They say Senator Mary Landrieu of Louisiana should do pretty well if it doesn’t rain too badly today. And that’s probably true of all our Democratic candidates. When turn-out is high, Democrats win. (Republican candidates tend to have the money. ’60 Minutes’ reported Sunday that Texas Senate candidate Ron Kirk was being outspent five to one by his Republican opponent. But Democrats tend to have the voters, if they can be motivated to go vote.)

I mention Louisiana because I am reading Undaunted Courage by Stephen Ambrose, the story of Lewis and Clark. (More accurately, it is being read to me, on my tiny Audible.com MP3 player, as I do my big five-mile walk.) As you will recall, Thomas Jefferson recruited Merriweather Lewis (and Lewis recruited Clark) to explore the Louisiana territory that, in 1803 or so (one of the problems with an audible book is that it’s hard to flip through the pages to recall a fact), Jefferson bought from the French for $15 million, all in.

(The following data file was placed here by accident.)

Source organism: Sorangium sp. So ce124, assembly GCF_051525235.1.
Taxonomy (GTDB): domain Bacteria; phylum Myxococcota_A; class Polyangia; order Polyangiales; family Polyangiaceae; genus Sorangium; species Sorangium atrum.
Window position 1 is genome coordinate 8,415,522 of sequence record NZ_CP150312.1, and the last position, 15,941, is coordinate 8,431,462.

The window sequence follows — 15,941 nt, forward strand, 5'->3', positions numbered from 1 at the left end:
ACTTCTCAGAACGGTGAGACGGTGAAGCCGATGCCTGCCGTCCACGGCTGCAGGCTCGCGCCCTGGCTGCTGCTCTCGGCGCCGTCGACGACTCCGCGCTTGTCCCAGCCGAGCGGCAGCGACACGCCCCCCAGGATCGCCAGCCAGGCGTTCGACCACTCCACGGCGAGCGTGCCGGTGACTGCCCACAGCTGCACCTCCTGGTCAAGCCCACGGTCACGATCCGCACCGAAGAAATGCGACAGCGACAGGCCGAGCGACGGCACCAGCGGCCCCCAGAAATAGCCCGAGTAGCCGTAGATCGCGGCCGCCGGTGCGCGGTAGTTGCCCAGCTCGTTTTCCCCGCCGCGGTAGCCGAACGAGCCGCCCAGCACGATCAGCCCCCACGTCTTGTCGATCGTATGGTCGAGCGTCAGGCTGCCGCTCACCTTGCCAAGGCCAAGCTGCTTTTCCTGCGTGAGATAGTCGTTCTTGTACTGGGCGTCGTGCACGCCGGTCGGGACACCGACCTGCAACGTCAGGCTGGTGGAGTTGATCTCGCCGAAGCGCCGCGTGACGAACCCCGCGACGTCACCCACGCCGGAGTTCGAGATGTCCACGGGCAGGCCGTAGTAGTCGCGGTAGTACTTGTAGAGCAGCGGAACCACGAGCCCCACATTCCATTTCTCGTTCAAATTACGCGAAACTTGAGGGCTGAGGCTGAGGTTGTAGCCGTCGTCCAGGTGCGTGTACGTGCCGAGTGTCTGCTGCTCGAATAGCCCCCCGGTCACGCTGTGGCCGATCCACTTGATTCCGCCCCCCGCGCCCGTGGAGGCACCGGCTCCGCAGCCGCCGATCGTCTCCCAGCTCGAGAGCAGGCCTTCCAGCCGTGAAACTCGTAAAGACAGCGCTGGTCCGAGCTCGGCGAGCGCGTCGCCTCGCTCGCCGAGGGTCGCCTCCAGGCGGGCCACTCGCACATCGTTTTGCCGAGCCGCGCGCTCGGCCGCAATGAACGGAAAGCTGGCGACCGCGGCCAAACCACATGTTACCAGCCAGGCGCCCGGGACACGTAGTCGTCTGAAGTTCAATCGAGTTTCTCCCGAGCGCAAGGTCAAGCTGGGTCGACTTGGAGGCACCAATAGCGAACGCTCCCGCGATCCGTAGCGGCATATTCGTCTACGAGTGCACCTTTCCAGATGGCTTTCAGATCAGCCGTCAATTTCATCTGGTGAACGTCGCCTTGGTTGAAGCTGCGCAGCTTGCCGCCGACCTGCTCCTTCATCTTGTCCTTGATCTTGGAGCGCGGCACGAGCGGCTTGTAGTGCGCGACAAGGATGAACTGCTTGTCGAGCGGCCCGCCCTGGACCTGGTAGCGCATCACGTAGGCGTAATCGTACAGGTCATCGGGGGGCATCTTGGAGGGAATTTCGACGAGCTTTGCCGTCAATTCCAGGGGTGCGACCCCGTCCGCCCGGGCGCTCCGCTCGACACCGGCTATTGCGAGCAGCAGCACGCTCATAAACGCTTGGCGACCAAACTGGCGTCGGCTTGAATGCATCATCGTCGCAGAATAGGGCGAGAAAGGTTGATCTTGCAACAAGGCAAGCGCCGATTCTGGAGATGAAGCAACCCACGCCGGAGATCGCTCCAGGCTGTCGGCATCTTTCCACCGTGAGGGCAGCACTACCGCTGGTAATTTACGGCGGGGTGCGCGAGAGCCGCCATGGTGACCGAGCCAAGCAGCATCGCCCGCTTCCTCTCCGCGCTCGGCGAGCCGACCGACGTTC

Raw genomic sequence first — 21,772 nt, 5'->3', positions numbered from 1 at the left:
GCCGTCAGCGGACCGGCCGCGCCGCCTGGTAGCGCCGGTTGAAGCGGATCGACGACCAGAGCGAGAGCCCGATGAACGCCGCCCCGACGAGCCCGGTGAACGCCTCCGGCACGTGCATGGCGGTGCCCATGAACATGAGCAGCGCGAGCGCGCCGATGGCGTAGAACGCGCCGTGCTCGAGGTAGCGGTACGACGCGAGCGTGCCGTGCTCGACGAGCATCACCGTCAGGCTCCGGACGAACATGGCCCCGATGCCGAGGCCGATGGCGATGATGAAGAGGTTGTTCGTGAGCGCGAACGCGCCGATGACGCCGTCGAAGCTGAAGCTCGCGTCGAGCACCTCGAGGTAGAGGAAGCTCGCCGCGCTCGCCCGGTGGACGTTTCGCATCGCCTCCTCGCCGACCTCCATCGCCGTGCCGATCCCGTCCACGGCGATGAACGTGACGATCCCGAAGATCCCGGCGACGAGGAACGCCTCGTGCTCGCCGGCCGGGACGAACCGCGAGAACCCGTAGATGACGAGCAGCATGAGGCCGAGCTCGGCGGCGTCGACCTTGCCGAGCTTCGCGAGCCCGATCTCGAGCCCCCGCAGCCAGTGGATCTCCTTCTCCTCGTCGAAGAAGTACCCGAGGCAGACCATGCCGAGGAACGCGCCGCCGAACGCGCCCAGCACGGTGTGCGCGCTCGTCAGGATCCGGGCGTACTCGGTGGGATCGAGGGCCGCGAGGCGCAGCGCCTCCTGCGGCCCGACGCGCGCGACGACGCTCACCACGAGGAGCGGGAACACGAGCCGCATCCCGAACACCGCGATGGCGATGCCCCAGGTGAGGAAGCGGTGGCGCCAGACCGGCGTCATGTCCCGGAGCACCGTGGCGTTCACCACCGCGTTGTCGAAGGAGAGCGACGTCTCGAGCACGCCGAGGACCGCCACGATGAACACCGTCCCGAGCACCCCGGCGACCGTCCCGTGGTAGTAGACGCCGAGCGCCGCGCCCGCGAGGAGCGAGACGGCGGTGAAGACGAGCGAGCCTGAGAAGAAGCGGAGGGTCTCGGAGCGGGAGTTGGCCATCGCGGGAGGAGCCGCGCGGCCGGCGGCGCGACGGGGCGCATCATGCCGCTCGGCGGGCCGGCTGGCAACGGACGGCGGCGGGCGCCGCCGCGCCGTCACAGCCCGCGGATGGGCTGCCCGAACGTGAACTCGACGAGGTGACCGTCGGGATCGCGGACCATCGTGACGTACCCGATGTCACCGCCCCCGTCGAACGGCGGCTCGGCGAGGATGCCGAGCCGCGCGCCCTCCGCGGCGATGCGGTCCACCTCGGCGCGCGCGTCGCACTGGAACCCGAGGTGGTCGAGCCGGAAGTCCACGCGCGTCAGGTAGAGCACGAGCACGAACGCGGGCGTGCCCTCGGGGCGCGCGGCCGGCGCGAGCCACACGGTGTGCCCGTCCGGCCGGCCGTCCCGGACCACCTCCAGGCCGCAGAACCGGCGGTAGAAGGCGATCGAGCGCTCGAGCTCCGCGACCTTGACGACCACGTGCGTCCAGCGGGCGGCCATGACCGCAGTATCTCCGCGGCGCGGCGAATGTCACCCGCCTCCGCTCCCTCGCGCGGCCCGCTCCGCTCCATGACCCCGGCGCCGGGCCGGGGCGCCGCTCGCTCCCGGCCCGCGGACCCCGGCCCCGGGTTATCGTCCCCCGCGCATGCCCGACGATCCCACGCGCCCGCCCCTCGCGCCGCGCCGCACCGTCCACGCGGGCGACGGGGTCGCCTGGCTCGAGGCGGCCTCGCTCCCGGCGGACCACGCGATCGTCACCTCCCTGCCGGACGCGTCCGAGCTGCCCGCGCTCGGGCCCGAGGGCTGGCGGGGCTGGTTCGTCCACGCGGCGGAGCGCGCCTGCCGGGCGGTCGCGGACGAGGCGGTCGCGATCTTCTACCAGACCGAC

Originally, the purchase was to cover New Orleans only. But it wound up covering all of Louisiana, which seemed to stretch all the way up to Canada (no one knew). It was Lewis and Clark’s assignment to explore that territory up to the headwaters of the Missouri but, more than that, to make their way West all the way to the Pacific – by water insofar as possible – a thing no Americans or Europeans had ever done.

They set out without maps, without satellite phones, without sunscreen or bug repellent or a Starbucks around every bend. (Near the end of my own grueling walk, if I am getting too dehydrated, I stop at Starbucks for a grande frappucino to go.) They encountered bears and rapids and native Americans (oh, how we treated the native Americans). They wintered in the Dakotas. And for much of the time, before they had to portage over the Rocky Mountains, they were going upstream.

It is a story of astonishing dangers, deprivation, disease and discomfort, and one marvels that Lewis and Clark and their men (and a native American woman named Sacajawea) somehow were able to succeed (the expedition took years) and at the courage and ingenuity and determination they summoned. It reminds me of the decades-earlier words of Abigail Adams that I’m fond of quoting, where she said, ‘Posterity, who are to reap the blessings, will scarcely be able to conceive the hardships and sufferings of their ancestors.’

It contrasts rather starkly with the modern-day citizen who doesn’t vote because it’s raining. Or who hasn’t registered for fear of being called for jury duty. Or who simply hasn’t learned enough of our history to understand where we fit in.

 

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